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    Sailing the Wine-Dark Sea: Why the Greeks Matter (Hinges of History) (Paperback) By (author) Thomas Cahill

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    DescriptionIn Sailing the Wine-Dark Sea, his fourth volume to explore " the hinges of history, " Thomas Cahill escorts the reader on another entertaining-- and historically unassailable-- journey through the landmarks of art and bloodshed that defined Greek culture nearly three millennia ago. In the city-states of Athens and Sparta and throughout the Greek islands, honors could be won in making love and war, and lives were rife with contradictions. By developing the alphabet, the Greeks empowered the reader, demystified experience, and opened the way for civil discussion and experimentation-- yet they kept slaves. The glorious verses of the Iliad recount a conflict in which rage and outrage spur men to action and suggest that their " bellicose society of gleaming metals and rattling weapons" is not so very distant from more recent campaigns of " shock and awe." And, centuries before Zorba, Greece was a land where music, dance, and freely flowing wine were essential to the high life. Granting equal time to the sacred and the profane, Cahill rivets our attention to the legacies of an ancient and enduring worldview.


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  • Full bibliographic data for Sailing the Wine-Dark Sea

    Title
    Sailing the Wine-Dark Sea
    Subtitle
    Why the Greeks Matter
    Authors and contributors
    By (author) Thomas Cahill
    Physical properties
    Format: Paperback
    Number of pages: 352
    Width: 130 mm
    Height: 203 mm
    Thickness: 20 mm
    Weight: 318 g
    Language
    English
    ISBN
    ISBN 13: 9780385495547
    ISBN 10: 0385495544
    Classifications

    Warengruppen-Systematik des deutschen Buchhandels: 25540
    B&T Merchandise Category: GEN
    B&T Book Type: NF
    B&T Modifier: Academic Level: 05
    Libri: I-HP
    Ingram Subject Code: HP
    B&T General Subject: 431
    Ingram Theme: CHRN/ANCIEN, CULT/GREECE
    LC subject heading: ,
    BISAC V2.8: PHI002000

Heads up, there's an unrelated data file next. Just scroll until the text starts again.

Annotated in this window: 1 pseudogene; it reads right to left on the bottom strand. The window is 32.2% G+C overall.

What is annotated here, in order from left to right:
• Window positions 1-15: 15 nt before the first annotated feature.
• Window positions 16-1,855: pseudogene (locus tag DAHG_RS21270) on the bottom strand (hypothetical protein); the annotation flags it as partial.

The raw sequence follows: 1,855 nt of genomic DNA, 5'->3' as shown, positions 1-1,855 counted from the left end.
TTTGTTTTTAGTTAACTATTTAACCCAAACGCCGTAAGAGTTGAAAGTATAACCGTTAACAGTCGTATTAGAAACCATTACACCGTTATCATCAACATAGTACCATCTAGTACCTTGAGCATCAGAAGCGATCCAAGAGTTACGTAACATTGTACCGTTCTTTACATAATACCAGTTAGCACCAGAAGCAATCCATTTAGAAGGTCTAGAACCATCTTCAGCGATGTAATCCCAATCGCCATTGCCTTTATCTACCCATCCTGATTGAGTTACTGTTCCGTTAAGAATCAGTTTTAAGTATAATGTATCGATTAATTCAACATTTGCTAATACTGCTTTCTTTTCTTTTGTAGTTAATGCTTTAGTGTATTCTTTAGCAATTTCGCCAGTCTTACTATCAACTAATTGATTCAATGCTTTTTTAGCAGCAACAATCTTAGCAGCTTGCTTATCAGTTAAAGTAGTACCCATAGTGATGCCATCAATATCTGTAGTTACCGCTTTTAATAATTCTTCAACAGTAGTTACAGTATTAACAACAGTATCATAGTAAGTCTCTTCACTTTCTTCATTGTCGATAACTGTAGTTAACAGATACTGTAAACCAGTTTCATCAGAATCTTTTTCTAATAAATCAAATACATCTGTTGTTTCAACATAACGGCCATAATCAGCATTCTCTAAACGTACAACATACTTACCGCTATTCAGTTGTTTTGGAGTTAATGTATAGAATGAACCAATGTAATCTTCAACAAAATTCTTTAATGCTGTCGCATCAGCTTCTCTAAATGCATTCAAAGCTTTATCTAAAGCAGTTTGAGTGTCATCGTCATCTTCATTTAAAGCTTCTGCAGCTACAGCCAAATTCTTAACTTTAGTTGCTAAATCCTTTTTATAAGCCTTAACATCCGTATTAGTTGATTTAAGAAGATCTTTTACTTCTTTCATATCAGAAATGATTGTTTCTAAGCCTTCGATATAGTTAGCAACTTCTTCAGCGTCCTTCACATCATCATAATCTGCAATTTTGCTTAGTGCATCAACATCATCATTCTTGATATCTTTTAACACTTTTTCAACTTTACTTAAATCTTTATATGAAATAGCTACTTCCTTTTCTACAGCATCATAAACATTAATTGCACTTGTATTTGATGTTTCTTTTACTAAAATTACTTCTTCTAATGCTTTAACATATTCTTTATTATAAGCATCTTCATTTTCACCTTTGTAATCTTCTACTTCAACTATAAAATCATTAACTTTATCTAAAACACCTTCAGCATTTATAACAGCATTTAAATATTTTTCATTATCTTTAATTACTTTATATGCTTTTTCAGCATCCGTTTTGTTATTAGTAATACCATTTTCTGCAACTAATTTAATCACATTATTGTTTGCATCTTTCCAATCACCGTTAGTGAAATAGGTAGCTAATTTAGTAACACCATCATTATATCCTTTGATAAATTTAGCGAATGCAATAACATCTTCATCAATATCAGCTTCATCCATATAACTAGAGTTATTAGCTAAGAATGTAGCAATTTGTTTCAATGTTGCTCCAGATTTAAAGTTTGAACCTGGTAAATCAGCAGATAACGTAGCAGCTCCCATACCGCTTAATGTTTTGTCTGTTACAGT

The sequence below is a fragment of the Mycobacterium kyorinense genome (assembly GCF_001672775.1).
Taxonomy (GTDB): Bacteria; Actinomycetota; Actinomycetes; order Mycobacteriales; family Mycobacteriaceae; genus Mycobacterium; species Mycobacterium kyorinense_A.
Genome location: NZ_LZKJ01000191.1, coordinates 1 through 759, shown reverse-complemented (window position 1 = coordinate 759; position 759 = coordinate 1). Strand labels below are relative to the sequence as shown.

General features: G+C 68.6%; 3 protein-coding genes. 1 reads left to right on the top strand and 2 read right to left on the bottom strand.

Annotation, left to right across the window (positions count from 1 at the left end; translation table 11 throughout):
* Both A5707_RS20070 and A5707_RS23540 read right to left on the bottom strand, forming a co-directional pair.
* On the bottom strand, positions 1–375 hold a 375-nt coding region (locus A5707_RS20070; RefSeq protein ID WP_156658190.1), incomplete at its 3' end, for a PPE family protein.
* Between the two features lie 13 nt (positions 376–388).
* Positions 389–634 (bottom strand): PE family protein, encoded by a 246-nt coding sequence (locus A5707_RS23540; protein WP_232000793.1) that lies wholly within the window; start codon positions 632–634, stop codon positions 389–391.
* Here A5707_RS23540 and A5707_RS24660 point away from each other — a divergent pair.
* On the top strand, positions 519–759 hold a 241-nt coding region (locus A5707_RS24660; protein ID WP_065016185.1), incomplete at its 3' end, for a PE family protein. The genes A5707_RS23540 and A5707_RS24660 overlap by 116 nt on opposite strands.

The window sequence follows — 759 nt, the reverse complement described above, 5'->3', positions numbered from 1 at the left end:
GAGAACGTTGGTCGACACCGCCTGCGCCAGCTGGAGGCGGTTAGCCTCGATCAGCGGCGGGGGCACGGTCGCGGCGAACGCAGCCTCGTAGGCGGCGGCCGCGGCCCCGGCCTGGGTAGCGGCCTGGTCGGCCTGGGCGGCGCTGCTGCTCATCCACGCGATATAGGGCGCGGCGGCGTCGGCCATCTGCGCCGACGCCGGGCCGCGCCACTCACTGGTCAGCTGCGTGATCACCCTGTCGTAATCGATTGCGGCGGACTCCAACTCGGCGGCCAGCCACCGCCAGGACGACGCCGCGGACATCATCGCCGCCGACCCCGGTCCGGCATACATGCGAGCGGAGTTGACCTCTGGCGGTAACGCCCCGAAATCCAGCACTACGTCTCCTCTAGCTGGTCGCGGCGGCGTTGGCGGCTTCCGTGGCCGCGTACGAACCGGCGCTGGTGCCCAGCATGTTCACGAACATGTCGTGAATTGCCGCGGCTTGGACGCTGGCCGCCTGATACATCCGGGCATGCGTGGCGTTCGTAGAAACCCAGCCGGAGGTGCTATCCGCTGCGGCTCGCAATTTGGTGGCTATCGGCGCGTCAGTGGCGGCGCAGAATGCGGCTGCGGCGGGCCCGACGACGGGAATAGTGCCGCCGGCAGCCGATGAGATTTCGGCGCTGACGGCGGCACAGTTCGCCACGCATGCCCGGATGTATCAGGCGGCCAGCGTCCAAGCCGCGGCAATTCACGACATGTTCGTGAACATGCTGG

DC22: 909/.09821, 909.09821
    BISAC V2.8: HIS002010
    LC subject heading: ,
    BISAC V2.8: HIS039000
    LC subject heading:
    LC classification: DF77 .C28 2004
    Edition statement
    Reprint
    Illustrations note
    32PP B&W ILLUS/COLOR ENDPAPERS
    Publisher
    Knopf Doubleday Publishing Group
    Imprint name
    Anchor Books
    Publication date
    27 July 2004
    Publication City/Country
    New York, NY
    Author Information
    THOMAS CAHILL is the author of the three previous volumes in the Hinges of History series: "How the Irish Saved Civilization," "The Gifts of the Jews," and "Desire of the Everlasting Hills." They have been bestsellers, not only in the United States but also in countries ranging from Italy to Brazil. Cahill was recently invited to address the U.S. Congress on the Judeo-Christian roots of moral responsibility in American politics. He and his wife, Susan, also a writer, divide their time between New York and Rome.
    Review quote
    "A triumph 0f popularization: extraordinarily knowledgeable, informal in tone, amusing, wide ranging, smartly paced." "--The New York Times Book Review ""The best introduction to classical Greek culture yet written. . . . Learned, stylish and inspiring. . . . Well-informed, insightful and on the whole written in a sparkling style." "--Los Angeles Times ""Astonishing. . . . If anybody can get us reading about Homer, Plato, Socrates, Aristotle, Thucydides, Xenophon and more, Cahill will." "--Chicago Tribune ""Fascinating. . . . Commendable. . . . Cahill has an impressive knowledge of the Greek world. . . . His admirable skill at summing up movements of enormous complexity surface throughout the book." "--The Seattle Times"
    Flap copy
    In Sailing the Wine-Dark Sea, his fourth volume to explore "the hinges of history," Thomas Cahill escorts the reader on another entertaining--and historically unassailable--journey through the landmarks of art and bloodshed that defined Greek culture nearly three millennia ago. In the city-states of Athens and Sparta and throughout the Greek islands, honors could be won in making love and war, and lives were rife with contradictions. By developing the alphabet, the Greeks empowered the reader, demystified experience, and opened the way for civil discussion and experimentation--yet they kept slaves. The glorious verses of the Iliad recount a conflict in which rage and outrage spur men to action and suggest that their "bellicose society of gleaming metals and rattling weapons" is not so very distant from more recent campaigns of "shock and awe." And, centuries before Zorba, Greece was a land where music, dance, and freely flowing wine were essential to the high life. Granting equal time to the sacred and the profane, Cahill rivets our attention to the legacies of an ancient and enduring worldview.